Normally when positioning a UI(User Interface) Allows a user to interact with your application. More info
See in Glossary element with its Rect Transform, its position and size is specified manually (optionally including behavior to stretch with the parent Rect Transform).
However, sometimes you may want the rectangle to be automatically sized to fit the content of the UI element. This can be done by adding a componentA functional part of a GameObject. A GameObject can contain any number of components. Unity has many built-in components, and you can create your own by writing scripts that inherit from MonoBehaviour. More info
See in Glossary called Content Size Fitter.
In order to make a Rect Transform with a Text component on it fit the text content, add a Content Size Fitter component to the same Game Object which has the Text component. Then set both the Horizontal Fit and Vertical Fit dropdowns to the Preferred setting.
What happens here is that the Text component functions as a Layout Element that can provide information about how big its minimum and preferred size is. In a manual layout this information is not used. A Content Size Fitter is a type of Layout Controller, which listens to layout information provided by Layout Elements and control the size of the Rect Transform according to this.
When UI elements are automatically resized to fit their content, you should pay extra attention to the pivot of the Rect Transform. The pivot will stay in place when the element is resized, so by setting the pivot position you can control in which direction the element will expand or shrink. For example, if the pivot is in the center, then the element will expand equally in all directions, and if the pivot is in the upper left corner, then the element will expand to the right and down.
If you have a UI element, such as a Button, that has a background image and a child Game Object with a Text component on it, you probably want the whole UI element to fit the size of the text - maybe with some padding.
In order to do this, first add a Horizontal Layout Group to the UI element, then add a Content Size Fitter too. Set the Horizontal Fit, the Vertical Fit, or both to the Preferred setting. You can add and tweak padding using the padding property in the Horizontal Layout Group.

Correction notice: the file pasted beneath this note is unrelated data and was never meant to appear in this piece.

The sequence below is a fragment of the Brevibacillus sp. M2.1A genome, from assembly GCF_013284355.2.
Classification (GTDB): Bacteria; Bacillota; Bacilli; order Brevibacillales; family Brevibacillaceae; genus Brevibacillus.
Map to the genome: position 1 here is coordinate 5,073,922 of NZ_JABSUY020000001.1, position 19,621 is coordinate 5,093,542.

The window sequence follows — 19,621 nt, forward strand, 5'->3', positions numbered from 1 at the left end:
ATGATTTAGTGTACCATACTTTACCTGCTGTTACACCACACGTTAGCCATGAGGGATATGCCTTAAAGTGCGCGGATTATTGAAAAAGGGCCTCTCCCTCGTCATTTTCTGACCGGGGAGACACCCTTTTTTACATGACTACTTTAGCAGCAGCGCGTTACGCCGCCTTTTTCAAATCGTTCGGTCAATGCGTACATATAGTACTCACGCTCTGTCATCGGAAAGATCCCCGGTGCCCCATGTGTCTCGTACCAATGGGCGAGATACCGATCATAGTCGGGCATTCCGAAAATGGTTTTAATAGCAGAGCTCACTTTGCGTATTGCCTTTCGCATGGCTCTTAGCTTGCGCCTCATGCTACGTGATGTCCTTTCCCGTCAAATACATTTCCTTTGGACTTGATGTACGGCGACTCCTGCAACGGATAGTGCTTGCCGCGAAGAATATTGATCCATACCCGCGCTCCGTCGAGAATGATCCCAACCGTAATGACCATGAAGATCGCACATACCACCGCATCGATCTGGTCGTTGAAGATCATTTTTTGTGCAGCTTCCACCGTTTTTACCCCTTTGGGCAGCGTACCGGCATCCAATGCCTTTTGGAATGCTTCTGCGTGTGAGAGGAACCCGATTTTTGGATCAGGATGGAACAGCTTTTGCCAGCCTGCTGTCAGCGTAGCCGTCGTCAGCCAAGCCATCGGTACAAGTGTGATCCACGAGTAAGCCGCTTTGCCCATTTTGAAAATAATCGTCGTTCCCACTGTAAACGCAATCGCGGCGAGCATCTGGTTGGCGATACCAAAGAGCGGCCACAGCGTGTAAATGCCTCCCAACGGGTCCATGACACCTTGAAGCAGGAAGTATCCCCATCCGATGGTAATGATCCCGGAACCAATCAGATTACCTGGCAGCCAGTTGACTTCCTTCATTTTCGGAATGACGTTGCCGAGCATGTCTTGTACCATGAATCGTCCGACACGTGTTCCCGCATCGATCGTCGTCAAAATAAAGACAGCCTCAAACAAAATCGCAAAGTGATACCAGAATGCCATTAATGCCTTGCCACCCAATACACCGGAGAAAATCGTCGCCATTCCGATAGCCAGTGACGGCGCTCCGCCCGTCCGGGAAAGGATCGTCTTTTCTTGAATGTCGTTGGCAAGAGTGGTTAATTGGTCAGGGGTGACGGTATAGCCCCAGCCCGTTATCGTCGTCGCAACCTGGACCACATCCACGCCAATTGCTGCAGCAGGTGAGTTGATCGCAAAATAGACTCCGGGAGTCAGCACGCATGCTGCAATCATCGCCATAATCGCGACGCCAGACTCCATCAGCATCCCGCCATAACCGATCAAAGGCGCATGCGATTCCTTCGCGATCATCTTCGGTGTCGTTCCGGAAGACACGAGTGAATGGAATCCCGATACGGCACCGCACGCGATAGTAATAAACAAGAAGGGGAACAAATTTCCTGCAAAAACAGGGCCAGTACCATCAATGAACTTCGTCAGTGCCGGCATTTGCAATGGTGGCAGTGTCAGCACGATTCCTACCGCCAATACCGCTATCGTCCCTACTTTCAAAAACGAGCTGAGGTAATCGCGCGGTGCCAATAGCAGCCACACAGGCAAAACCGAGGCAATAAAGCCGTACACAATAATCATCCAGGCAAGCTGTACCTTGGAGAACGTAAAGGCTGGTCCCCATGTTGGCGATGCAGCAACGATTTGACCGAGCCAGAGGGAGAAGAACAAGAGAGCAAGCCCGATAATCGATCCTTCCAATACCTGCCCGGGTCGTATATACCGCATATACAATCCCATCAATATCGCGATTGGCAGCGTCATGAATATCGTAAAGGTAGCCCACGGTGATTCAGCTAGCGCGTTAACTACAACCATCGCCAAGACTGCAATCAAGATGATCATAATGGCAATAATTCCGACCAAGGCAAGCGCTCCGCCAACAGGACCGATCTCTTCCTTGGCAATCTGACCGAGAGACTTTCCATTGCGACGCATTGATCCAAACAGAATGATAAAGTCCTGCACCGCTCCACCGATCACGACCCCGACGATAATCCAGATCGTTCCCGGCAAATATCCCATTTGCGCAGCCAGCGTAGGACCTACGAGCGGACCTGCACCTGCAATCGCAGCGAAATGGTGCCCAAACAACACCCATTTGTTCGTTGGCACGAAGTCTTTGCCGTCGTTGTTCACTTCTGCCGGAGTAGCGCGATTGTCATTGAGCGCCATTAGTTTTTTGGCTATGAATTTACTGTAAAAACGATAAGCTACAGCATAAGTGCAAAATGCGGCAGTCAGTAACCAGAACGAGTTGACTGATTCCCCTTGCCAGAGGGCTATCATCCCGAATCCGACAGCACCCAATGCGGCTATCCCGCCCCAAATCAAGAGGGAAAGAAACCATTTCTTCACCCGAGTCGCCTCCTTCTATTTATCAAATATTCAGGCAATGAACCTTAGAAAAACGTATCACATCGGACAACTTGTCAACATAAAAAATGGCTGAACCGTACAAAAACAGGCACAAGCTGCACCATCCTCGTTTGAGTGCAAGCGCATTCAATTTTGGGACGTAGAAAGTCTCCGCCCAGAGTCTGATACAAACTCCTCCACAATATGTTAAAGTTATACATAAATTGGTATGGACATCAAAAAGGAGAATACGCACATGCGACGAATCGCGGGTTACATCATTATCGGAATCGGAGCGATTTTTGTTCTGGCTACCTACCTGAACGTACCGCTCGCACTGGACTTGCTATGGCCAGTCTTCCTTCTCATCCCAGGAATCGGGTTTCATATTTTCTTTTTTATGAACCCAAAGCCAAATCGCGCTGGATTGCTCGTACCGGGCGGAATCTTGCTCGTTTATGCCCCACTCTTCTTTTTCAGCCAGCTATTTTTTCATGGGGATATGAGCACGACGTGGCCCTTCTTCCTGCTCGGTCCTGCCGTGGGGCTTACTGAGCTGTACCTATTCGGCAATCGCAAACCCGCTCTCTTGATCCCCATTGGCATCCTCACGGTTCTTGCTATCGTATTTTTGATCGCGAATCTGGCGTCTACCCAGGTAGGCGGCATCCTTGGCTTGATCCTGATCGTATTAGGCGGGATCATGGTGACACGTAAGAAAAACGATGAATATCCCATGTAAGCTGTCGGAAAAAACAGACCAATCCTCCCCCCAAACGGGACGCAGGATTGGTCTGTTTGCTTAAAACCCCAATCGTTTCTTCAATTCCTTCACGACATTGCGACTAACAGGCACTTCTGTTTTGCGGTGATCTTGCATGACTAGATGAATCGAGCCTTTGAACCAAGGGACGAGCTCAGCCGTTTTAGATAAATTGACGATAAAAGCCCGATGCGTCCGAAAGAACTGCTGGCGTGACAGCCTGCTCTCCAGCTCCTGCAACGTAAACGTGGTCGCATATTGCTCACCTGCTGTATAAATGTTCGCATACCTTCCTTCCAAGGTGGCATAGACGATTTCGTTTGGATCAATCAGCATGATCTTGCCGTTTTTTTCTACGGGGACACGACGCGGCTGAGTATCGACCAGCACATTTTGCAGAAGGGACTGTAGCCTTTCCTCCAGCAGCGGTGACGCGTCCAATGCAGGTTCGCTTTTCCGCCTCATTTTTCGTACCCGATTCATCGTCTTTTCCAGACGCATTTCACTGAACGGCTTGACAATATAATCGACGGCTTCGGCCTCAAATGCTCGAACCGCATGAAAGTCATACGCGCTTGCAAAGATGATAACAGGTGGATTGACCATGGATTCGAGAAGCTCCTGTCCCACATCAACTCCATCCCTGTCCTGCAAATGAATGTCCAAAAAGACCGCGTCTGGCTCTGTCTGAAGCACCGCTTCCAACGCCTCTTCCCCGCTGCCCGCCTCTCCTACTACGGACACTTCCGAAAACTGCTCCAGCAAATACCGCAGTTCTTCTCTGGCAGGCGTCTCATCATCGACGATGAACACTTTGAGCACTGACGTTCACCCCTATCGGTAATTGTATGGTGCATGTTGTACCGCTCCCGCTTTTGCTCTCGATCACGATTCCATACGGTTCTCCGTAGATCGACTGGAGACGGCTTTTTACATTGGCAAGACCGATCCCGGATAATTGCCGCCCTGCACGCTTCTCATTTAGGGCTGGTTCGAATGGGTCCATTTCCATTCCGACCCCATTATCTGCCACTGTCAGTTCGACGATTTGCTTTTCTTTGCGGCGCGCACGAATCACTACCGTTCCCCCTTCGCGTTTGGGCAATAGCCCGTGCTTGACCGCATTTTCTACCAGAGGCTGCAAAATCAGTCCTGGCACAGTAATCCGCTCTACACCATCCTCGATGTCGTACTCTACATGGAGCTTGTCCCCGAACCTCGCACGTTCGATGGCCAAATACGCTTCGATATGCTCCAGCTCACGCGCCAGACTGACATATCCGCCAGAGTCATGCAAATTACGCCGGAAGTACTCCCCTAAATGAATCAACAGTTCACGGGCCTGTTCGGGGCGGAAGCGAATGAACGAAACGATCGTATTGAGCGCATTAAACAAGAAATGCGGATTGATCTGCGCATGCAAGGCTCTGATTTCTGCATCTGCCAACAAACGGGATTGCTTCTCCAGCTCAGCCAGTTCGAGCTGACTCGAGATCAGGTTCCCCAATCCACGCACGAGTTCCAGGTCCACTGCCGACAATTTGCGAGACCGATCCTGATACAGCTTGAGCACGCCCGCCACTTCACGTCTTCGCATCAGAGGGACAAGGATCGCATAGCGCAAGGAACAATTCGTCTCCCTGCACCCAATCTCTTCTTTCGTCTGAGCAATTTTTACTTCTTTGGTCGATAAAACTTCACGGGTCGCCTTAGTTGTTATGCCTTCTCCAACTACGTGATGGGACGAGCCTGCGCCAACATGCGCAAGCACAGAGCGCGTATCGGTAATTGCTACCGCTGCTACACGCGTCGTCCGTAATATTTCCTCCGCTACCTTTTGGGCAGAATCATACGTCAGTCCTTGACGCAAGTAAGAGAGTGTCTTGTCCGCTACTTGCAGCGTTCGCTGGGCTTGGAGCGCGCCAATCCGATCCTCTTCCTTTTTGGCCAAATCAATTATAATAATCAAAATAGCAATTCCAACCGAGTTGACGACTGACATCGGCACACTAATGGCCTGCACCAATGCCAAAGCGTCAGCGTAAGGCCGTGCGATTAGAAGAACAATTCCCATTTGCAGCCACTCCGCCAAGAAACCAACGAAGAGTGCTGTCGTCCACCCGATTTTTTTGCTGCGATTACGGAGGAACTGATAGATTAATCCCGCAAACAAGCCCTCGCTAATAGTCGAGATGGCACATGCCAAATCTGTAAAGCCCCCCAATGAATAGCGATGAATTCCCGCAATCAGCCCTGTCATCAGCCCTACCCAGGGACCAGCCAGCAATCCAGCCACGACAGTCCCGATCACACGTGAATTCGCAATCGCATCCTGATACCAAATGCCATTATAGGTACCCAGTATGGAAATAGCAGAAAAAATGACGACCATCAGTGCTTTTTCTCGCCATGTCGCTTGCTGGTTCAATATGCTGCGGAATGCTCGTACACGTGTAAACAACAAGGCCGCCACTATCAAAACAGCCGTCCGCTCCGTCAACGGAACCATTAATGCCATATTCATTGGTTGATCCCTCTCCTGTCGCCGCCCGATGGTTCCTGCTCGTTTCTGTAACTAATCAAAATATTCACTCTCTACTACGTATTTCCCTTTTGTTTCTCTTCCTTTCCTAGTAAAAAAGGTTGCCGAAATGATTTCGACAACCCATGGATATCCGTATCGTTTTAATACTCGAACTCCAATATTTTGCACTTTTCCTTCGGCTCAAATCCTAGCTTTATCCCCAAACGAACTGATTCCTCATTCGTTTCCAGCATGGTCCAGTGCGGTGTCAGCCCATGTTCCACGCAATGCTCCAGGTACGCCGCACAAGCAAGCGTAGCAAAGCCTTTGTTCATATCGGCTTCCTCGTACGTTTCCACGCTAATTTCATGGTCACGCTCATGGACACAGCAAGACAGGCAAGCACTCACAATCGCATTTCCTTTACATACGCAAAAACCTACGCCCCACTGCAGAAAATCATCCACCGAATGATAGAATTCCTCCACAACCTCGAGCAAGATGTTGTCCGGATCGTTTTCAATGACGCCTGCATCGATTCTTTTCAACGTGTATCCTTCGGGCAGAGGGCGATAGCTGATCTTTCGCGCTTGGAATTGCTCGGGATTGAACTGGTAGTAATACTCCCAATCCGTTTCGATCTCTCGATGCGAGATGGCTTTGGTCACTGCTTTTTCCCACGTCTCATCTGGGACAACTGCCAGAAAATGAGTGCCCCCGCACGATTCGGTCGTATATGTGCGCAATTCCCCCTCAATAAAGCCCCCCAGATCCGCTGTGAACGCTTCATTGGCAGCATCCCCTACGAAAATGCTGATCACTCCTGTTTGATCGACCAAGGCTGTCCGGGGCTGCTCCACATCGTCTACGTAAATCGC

Why use a Horizontal Layout Group? Well, it could have been a Vertical Layout Group as well - as long as there is only a single child, they produce the same result.
The Horizontal (or Vertical) Layout Group functions both as a Layout Controller and as a Layout Element. First it listens to the layout information provided by the children in the group - in this case the child Text. Then it determines how large the group must be (at minimum, and preferably) in order to be able to contain all the children, and it functions as a Layout Element that provides this information about its minimum and preferred size.
The Content Size Fitter listens to layout information provided by any Layout Element on the same Game Object - in this case provided by the Horizontal (or Vertical) Layout Group. Depending on its settings, it then controls the size of the Rect Transform based on this information.
Once the size of the Rect Transform has been set, the Horizontal (or Vertical) Layout Group makes sure to position and size its children according to the available space. See the page about the Horizontal Layout Group for more information about how it controls the positions and sizes of its children.
If you have a Layout Group (horizontal or vertical) and want each of the UI elements in the group to fit their respective content, what do you do?
You can’t put a Content Size Fitter on each child. The reason is that the Content Size Fitter wants control over its own Rect Transform, but the parent Layout Group also wants control over the child Rect Transform. This creates a conflict and the result is undefined behavior.
However, it isn’t necessary either. The parent Layout Group can already make each child fit the size of the content. What you need to do is to disable the Child Force Expand toggles on the Layout Group. If the children are themselves Layout Groups too, you may need to disable the Child Force Expand toggles on those too.
Once the children no longer expand with flexible width, their alignment can be specified in the Layout Group using the Child Alignment setting.
What if you want some of the children to expand to fill additional available space, but not the other children? You can easily control this by adding a Layout Element component to the children you want to expand and enabling the Flexible Width or Flexible Height properties on those Layout Elements. The parent Layout Group should still have the Child Force Expand toggles disabled, otherwise all the children will expand flexibly.
A Game Object can have multiple components that each provide layout information about minimum, preferred and flexible sizes. A priority system determines which values take effect over others. The Layout Element component has a higher priority than the Text, Image, and Layout Group components, so it can be used to override any layout information values they provide.
When the Layout Group listens to the layout information provided by the children, it will take the overridden flexible sizes into account. Then, when controlling the sizes of the children, it will not make them any bigger than their preferred sizes. However, if the Layout Group has the Child Force Expand option enabled, it will always make the flexible sizes of all the children be at least 1.
This page has explained solutions to a few common use cases. For a more in depth explanation of the auto layout system, see the UI Auto Layout page.
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